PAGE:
Illegal arguments come it great variety: the range is wider than what our programming languages' type systems can generally express. Our type systems are not general purpose constraint languages, and further, many conditions we might want to check for are dynamic, so must be checked at runtime.
Thus, in general, we still must check for and handle bad input, and, when the functions are properly documented, passing an illegal argument is the fault of the caller rather than the callee and throwing an exception is reasonable behavior.
However, that being said, fault does not necessarily determine how such issue is addressed, as it is reasonable from a technical perspective to fix either:
- the caller — to do what it takes to generate the proper, legal argument, or,
- the callee — to widen the interface, e.g. to allow and handle the (formerly illegal) argument
Your thought of changing the interface to use the type system to ensure the proper argument is super valid (especially in this case, but in general case of illegal arguments, not always possible to do). However, broadly speaking, that change will require making an engineering trade off in maintenance (and possibly performance) about changing all the callers, and against other possible approaches.
If most the callers are doing this,
[Collection of Elements] elements = [...]
[make sure the Collection only has unique elements]
Then you perhaps should provide a version of the interface to the algorithm that does the intermediate step (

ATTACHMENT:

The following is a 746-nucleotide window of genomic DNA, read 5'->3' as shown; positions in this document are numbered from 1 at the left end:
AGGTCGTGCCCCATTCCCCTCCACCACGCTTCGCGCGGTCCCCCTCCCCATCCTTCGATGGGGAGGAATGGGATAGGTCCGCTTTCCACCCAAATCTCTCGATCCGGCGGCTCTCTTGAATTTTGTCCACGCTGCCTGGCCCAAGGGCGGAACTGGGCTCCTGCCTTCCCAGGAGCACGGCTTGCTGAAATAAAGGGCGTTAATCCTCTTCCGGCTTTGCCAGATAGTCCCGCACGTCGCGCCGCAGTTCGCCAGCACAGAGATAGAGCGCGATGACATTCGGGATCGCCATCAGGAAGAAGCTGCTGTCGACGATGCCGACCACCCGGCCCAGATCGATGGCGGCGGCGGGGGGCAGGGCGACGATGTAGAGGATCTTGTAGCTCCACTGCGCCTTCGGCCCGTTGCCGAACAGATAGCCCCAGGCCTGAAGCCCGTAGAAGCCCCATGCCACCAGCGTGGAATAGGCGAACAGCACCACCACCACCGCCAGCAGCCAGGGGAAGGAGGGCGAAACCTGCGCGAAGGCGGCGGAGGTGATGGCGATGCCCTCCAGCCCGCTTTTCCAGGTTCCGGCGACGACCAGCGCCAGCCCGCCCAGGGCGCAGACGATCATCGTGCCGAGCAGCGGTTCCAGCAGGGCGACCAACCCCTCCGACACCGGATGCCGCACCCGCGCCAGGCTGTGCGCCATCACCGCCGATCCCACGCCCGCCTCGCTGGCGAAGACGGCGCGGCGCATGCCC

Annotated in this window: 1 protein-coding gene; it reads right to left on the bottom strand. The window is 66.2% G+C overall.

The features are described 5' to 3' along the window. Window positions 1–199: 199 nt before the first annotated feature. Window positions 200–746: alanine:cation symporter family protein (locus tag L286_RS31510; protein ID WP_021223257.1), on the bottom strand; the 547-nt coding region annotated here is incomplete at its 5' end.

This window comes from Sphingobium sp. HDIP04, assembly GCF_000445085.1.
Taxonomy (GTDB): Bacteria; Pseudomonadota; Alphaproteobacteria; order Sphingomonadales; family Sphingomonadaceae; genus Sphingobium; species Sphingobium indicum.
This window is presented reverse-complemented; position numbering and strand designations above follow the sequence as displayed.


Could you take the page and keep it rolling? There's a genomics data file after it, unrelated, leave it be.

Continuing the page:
make sure...) for them. This not only addresses the issue of (future) callers failing to honor the contract, but makes the code base more DRY.
To add to that, the algorithm might offer an interface having a number methods, with varying performance traded off against tolerance of argument. The version above that allows duplicates, and the version that doesn't (is well documented, and throws on violation) and let callers do what is natural for them. You might also include the Set version and see who uses it. It doesn't seem to me like a huge burden for the packaging of the algorithm to provide several such methods.
Can you consider a bug fixed when the underlying cause was not fixed?
Yes, if the immediate bug is fixed.
Engineering involves making trade-offs, some of which favor the short term situation and realities at the risk of technical debt that increases the burden of maintenance, cost of change, and correctness.
However, in part this goes to the notion of what the underlying cause actually is, which can be subjective. Was the underlying cause failure to create proper documentation? Failure to read/use the documentation? Failure to keep the code DRY? Failure to design a foolproof API?
You are right, of course, that whenever possible we should foolproof so the other programmers consuming our APIs (often they are us) fall into the "pit of success".
The module should should have only given unique elements to the algorithm, and as such the exception at that point is reported as a bug and should be fixed.
Should Fix #1 be rejected until it is implemented like Fix #2?
No, not necessarily. Fix #1 alone is a quick fix that accumulates a few grains of technical debt, but it addresses the bug in a valid way.
(To be clear I think there are better fixes, that are also cheap to implement.)
This short term decision (fix #1) can be partially mitigated, for example, by beefing up the documentation as this can usually be done at little expense. You should also code review (and/or test) other callers. Further, you can also add to your backlog a technical-debt refactor item to determine the costs (time & performance impact) to clean this up.